Our Klamath Basin Water Crisis
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Supes ask for Trinity water, once again
As the Klamath River Basin edges ever closer to drought this year, the Humboldt County Board of Supervisors has repeated its request for cold, clean water from the river's largest tributary.
In what has become an annual plea, supervisors Tuesday sent a letter to the U.S. Interior Department asking for 50,000 acre feet of Trinity River water that could be used to chill and raise the lower Klamath River during the fall salmon run.
The county, supervisors wrote, is entitled to the water at no cost, and will make it available to the entire Klamath Basin for free, to help fish.
"Time is of the essence if we are to protect the lower Klamath River on which so many of our citizens depend," the letter reads.
The county was promised 50,000 acre feet each year -- 16.25 billion gallons -- in the 1955 act that authorized the damming and diversion of part of the Trinity River.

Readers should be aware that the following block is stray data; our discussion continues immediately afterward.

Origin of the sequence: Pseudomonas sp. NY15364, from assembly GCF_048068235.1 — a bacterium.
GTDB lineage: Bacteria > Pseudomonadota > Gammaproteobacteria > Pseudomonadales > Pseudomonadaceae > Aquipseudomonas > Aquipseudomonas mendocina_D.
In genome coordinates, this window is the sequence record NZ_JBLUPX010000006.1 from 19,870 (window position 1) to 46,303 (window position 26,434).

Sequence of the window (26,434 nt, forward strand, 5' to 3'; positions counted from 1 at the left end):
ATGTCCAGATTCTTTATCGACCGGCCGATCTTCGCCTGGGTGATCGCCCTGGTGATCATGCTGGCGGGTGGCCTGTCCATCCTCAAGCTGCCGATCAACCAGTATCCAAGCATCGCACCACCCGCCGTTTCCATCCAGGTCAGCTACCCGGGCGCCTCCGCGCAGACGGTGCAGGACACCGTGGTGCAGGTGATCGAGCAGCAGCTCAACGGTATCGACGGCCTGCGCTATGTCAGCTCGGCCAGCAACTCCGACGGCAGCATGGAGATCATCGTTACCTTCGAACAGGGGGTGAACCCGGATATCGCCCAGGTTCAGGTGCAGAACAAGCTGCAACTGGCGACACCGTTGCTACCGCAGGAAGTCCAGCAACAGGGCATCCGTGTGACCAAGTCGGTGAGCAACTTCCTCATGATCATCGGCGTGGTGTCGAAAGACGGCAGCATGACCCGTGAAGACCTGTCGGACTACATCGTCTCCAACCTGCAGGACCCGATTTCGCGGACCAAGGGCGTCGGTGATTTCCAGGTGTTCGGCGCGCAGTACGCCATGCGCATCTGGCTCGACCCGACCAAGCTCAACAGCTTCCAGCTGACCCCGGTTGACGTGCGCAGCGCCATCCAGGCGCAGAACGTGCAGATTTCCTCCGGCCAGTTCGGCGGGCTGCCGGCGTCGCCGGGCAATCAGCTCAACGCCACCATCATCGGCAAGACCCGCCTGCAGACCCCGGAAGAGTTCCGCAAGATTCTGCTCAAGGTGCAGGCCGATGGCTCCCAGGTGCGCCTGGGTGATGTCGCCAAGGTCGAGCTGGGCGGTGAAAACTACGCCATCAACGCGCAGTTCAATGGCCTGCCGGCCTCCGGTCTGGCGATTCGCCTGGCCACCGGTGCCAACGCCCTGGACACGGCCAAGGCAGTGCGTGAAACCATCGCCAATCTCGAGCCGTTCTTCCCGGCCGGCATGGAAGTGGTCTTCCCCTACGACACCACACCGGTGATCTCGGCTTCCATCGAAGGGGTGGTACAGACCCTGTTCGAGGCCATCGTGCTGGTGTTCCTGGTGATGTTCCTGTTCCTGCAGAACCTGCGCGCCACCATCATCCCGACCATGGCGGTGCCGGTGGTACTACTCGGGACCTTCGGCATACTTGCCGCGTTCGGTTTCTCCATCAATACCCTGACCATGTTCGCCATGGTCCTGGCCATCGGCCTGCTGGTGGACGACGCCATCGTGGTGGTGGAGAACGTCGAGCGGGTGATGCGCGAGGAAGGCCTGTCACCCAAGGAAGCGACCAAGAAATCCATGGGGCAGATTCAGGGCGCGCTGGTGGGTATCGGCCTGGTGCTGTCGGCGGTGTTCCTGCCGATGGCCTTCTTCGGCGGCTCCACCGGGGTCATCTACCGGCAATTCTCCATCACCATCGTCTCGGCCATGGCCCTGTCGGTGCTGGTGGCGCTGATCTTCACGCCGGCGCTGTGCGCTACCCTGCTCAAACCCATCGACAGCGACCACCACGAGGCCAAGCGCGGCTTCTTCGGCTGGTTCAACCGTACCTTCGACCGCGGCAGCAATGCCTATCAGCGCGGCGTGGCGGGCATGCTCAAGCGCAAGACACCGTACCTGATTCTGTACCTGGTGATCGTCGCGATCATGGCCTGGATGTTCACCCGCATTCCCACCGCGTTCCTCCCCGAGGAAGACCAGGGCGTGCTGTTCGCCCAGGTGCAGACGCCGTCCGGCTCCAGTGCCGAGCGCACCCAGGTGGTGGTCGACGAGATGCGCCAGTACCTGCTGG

The U.S. Bureau of Reclamation has said the water is under the purview of the State Water Resources Control Board; the Interior Department last year answered the county's request, but dodged the issue.
In short, the county has had no luck. For now, that appears unlikely to change.
"Our position has not changed," said Reclamation spokesman Jeff McCracken.
But many -- including the National Research Council -- believe the water from the Trinity is the best ticket for holding off another fish kill, like that which claimed up to 68,000 salmon in the fall of 2002.
Last year, the bureau bought 36,000 acre feet from farmers in the Central Valley -- beneficiaries of the Trinity project -- to send down the Trinity.
Snowpack and rainfall in the basin are only about 40 percent of normal this year, and the bureau has asked its central Oregon-California border irrigation project contractors to plan to conserve water. At the same time, it's taking bids from farmers interested in fallowing land or pumping groundwater to produce 100,000 acre feet of water from the Klamath side for fish.
A picture of how that program will be put together will be available at the end of March.
Page Updated: Thursday May 07, 2009 09:14 AM Pacific
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